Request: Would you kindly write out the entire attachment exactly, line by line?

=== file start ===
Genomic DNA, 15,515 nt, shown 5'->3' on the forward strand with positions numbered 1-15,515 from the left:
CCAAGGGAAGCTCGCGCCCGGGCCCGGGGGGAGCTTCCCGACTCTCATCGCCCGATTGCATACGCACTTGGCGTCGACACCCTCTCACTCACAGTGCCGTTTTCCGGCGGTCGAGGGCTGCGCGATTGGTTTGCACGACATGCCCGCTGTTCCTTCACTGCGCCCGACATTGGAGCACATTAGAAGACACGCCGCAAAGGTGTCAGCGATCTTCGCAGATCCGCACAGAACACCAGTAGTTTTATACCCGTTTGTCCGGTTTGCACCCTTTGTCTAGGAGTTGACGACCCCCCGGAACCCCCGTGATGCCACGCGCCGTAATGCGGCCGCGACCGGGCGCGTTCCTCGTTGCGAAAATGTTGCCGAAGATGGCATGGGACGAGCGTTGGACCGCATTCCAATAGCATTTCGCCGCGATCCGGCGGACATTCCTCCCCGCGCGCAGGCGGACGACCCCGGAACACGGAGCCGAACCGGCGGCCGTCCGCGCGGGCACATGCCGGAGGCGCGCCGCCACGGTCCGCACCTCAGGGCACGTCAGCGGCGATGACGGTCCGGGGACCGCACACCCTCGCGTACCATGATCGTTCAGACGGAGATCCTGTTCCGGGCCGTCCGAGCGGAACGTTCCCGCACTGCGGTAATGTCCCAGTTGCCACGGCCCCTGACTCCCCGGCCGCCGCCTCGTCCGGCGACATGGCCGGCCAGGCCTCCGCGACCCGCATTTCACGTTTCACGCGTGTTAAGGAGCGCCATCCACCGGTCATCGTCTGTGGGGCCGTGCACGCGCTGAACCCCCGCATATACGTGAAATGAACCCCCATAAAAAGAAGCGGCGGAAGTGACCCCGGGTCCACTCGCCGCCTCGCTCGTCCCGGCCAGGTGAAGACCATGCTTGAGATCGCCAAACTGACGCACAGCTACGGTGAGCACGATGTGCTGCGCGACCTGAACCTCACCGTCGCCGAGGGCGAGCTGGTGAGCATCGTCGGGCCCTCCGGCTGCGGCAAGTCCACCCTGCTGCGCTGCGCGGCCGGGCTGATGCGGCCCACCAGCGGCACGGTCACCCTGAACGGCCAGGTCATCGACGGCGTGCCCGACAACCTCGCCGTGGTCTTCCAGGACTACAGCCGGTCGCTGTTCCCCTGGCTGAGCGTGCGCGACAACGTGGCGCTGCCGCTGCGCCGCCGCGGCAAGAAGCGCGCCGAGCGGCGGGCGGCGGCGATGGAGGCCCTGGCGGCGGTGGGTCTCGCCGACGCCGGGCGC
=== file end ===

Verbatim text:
Genomic DNA, 15,515 nt, shown 5'->3' on the forward strand with positions numbered 1-15,515 from the left:
CCAAGGGAAGCTCGCGCCCGGGCCCGGGGGGAGCTTCCCGACTCTCATCGCCCGATTGCATACGCACTTGGCGTCGACACCCTCTCACTCACAGTGCCGTTTTCCGGCGGTCGAGGGCTGCGCGATTGGTTTGCACGACATGCCCGCTGTTCCTTCACTGCGCCCGACATTGGAGCACATTAGAAGACACGCCGCAAAGGTGTCAGCGATCTTCGCAGATCCGCACAGAACACCAGTAGTTTTATACCCGTTTGTCCGGTTTGCACCCTTTGTCTAGGAGTTGACGACCCCCCGGAACCCCCGTGATGCCACGCGCCGTAATGCGGCCGCGACCGGGCGCGTTCCTCGTTGCGAAAATGTTGCCGAAGATGGCATGGGACGAGCGTTGGACCGCATTCCAATAGCATTTCGCCGCGATCCGGCGGACATTCCTCCCCGCGCGCAGGCGGACGACCCCGGAACACGGAGCCGAACCGGCGGCCGTCCGCGCGGGCACATGCCGGAGGCGCGCCGCCACGGTCCGCACCTCAGGGCACGTCAGCGGCGATGACGGTCCGGGGACCGCACACCCTCGCGTACCATGATCGTTCAGACGGAGATCCTGTTCCGGGCCGTCCGAGCGGAACGTTCCCGCACTGCGGTAATGTCCCAGTTGCCACGGCCCCTGACTCCCCGGCCGCCGCCTCGTCCGGCGACATGGCCGGCCAGGCCTCCGCGACCCGCATTTCACGTTTCACGCGTGTTAAGGAGCGCCATCCACCGGTCATCGTCTGTGGGGCCGTGCACGCGCTGAACCCCCGCATATACGTGAAATGAACCCCCATAAAAAGAAGCGGCGGAAGTGACCCCGGGTCCACTCGCCGCCTCGCTCGTCCCGGCCAGGTGAAGACCATGCTTGAGATCGCCAAACTGACGCACAGCTACGGTGAGCACGATGTGCTGCGCGACCTGAACCTCACCGTCGCCGAGGGCGAGCTGGTGAGCATCGTCGGGCCCTCCGGCTGCGGCAAGTCCACCCTGCTGCGCTGCGCGGCCGGGCTGATGCGGCCCACCAGCGGCACGGTCACCCTGAACGGCCAGGTCATCGACGGCGTGCCCGACAACCTCGCCGTGGTCTTCCAGGACTACAGCCGGTCGCTGTTCCCCTGGCTGAGCGTGCGCGACAACGTGGCGCTGCCGCTGCGCCGCCGCGGCAAGAAGCGCGCCGAGCGGCGGGCGGCGGCGATGGAGGCCCTGGCGGCGGTGGGTCTCGCCGACGCCGGGCGC